rudder: The rudder is located on the vertical stabilizer. It can be deflected to either side to produce a change in the side-force produced by the vertical tail. The angle of deflection is usually considered positive when the trailing edge of the rudder is deflected towards the right wing. Such a deflection creates a side-force to the left which causes the nose to yaw to the right.
aileron: Ailerons are located on the tips of each wing. They are deflected in opposite directions (one goes trailing edge up, the other trailing edge down) to produce a change in the lift produced by each wing. On the wing with the aileron deflected downward, the lift increases whereas the lift decreases on the other wing whose aileron is deflected upward. The wing with more lift rolls upward causing the aircraft to go into a bank. The angle of deflection is usually considered positive when the aileron on the left wing deflects downward and that on the right wing deflects upward. The greater lift generated on the left wing causes the aircraft to roll to the right.
The effects of these control surfaces and the conventions for positive deflection angles are summarized in the following diagram.
3) Additional Components:
We've already seen the major parts of a typical plane, but a few important items were left out for simplicity. Let's go back and discuss a few of these items.
flap: Flaps are usually located along the trailing edge of both the left and right wing, typically inboard of the ailerons and close to the fuselage. Flaps are similar to ailerons in that they affect the amount of lift created by the wings. However, flaps only deflect downward to increase the lift produced by both wings simultaneously. Flaps are most often used during takeoff and landing to increase the lift the wings generate at a given speed. This effect allows a plane to takeoff or land at a slower speed than would be possible without the flaps. In addition to flaps on the trailing edge of a wing, a second major category is flaps on the leading edge. These leading-edge flaps, more often called slats, are also used to increase lift. More information on slats and flaps is available here.
cabin & cockpit: Sometimes these two terms are used synonymously, but most of the time the term cockpit is applied to a compartment at the front of the fuselage where the pilots and flight crew sit. This compartment contains the control yolks (or sticks) and equipment the crew use to send commands to the control surfaces and engines as well as to monitor the operation of the vehicle. Meanwhile, a cabin is typically a compartment within the fuselage where passengers are seated.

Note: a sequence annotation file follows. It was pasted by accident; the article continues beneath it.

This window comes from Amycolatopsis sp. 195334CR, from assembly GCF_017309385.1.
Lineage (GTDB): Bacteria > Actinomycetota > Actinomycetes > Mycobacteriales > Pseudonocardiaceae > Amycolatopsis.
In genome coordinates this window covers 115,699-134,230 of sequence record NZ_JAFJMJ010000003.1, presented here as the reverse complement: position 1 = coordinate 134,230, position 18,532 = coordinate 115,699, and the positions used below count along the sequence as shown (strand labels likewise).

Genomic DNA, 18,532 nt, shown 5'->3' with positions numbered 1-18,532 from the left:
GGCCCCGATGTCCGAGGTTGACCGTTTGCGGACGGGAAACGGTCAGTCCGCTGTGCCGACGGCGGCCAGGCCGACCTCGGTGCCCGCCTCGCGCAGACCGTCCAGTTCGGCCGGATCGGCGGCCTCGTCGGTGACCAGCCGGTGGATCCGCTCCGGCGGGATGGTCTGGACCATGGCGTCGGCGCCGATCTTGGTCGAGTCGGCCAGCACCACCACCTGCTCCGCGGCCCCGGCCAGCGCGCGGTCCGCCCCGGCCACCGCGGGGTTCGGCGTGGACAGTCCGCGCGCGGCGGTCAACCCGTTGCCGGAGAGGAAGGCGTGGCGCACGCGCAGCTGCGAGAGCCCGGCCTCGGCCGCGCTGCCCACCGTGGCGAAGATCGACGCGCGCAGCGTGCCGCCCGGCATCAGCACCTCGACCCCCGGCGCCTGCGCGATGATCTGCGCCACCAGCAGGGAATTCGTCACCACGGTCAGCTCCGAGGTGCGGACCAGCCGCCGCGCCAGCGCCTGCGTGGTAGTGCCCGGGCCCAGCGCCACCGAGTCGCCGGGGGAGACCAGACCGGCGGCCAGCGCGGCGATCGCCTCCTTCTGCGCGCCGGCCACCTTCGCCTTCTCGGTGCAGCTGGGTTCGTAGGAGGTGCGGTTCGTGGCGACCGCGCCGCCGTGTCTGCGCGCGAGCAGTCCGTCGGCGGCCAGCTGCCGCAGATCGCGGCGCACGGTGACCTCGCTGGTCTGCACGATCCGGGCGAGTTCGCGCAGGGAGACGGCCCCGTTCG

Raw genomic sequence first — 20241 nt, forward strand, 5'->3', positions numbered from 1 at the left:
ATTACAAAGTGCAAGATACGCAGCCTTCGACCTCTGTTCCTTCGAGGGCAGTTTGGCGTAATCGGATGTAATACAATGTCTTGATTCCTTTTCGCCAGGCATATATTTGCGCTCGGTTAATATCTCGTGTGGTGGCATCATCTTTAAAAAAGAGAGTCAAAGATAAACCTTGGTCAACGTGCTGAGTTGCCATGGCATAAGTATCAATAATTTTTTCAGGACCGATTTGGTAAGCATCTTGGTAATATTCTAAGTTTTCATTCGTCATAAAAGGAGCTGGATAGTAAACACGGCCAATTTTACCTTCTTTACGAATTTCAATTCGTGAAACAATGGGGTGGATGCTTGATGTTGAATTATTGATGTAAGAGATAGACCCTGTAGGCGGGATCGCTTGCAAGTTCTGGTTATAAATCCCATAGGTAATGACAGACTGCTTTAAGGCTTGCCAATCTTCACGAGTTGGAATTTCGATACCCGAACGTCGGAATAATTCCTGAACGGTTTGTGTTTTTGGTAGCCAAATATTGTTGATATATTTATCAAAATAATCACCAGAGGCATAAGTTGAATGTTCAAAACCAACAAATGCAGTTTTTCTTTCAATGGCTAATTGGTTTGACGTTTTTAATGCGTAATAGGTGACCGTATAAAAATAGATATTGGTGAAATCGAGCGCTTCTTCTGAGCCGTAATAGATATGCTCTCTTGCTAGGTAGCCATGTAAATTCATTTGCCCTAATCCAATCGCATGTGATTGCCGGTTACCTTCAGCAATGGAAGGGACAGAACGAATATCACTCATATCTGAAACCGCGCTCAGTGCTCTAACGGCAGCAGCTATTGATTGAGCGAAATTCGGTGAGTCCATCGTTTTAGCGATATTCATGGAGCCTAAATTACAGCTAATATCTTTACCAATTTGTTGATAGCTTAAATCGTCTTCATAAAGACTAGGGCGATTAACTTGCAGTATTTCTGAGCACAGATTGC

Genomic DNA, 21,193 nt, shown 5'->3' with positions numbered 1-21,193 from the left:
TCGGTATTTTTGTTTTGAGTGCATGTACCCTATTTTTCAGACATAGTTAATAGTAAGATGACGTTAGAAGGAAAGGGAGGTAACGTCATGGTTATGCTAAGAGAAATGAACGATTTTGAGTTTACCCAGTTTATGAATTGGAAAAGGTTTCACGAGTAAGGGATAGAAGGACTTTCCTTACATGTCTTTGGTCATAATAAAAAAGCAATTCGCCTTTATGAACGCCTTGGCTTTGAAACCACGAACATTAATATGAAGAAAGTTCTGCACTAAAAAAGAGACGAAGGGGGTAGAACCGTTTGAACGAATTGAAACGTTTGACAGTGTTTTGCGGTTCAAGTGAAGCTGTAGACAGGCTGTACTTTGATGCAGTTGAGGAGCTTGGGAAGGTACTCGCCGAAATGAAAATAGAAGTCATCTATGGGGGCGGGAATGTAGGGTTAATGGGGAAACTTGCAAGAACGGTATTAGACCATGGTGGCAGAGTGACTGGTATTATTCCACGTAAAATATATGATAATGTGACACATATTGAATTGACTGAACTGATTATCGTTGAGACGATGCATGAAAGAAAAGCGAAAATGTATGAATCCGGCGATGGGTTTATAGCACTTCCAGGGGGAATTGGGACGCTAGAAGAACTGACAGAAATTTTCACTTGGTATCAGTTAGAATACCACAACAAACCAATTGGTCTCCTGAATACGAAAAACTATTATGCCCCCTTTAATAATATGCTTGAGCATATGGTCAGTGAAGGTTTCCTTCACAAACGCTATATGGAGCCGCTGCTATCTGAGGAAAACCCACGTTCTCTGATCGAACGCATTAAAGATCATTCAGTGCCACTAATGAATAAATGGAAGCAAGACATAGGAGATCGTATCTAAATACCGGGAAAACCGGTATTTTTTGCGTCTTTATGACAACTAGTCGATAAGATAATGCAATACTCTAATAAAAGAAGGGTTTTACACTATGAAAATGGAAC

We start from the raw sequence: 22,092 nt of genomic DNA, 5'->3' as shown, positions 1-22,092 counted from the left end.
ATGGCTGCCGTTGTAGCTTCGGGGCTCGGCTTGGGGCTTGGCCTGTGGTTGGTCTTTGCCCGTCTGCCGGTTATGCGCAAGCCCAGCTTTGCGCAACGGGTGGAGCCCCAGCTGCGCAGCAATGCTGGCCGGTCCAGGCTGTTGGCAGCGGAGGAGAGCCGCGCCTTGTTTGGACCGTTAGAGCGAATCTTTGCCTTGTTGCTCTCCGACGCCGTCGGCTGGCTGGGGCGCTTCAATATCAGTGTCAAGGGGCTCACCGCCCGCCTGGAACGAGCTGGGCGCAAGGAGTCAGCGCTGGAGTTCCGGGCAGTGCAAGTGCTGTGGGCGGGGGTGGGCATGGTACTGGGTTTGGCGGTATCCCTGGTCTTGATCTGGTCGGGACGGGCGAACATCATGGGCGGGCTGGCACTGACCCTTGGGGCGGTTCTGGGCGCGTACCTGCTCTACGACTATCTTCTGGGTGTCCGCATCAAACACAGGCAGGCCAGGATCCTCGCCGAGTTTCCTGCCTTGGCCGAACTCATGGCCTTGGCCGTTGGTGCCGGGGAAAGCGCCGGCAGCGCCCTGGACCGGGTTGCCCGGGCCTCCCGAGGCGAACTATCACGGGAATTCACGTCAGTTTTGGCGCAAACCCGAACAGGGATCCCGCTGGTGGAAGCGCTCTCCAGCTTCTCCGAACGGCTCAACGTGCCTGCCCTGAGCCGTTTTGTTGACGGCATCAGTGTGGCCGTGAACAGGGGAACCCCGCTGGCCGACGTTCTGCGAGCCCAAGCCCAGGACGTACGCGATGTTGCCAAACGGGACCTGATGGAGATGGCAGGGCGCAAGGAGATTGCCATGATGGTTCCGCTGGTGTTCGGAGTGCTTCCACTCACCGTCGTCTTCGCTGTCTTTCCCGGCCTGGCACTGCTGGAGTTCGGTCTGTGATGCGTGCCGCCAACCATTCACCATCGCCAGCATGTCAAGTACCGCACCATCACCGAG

nose & main gear: The landing gear is used during takeoff, landing, and to taxi on the ground. Most planes today use what is called a tricycle landing gear arrangement. This system has two large main gear units located near the middle of the plane and a single smaller nose gear unit near the nose of the aircraft.
trim tab: The above diagram illustrates a "trim tab" located on the elevator. These control tabs may be located on other surfaces as well, such as a rudder control tab or a balance tab on the aileron. Nonetheless, the purpose of all these tabs is the same. In the previous section, we discussed that the horizontal stabilizer and elevator are used to provide stability and control in pitch. In order to keep a plane in a steady, level orientation, the elevator usually has to be deflected by some small amount. Since it would be very tiring for a pilot to physically hold the control stick in position to keep the elevator at that deflection angle for an entire flight, the elevator is fitted with a small "tab" that creates that elevator deflection automatically. The trim tab can be thought of almost as a "mini-elevator." By deflecting the tab up or down, it increases or decreases the downforce created by the elevator and forces the elevator to a certain position. The pilot can set the deflection of the trim tab which will cause the elevator to remain at the deflection required to remain trimmed.
This discussion has provided an overview of the basic parts and control surfaces of a typical aircraft. Yet there
are still many more features related to control surfaces that we have not seen. In a future installment, we will
add further detail and complexity to illustrate the complex nature of modern control surfaces.
- answer by Jeff Scott, 3 November 2002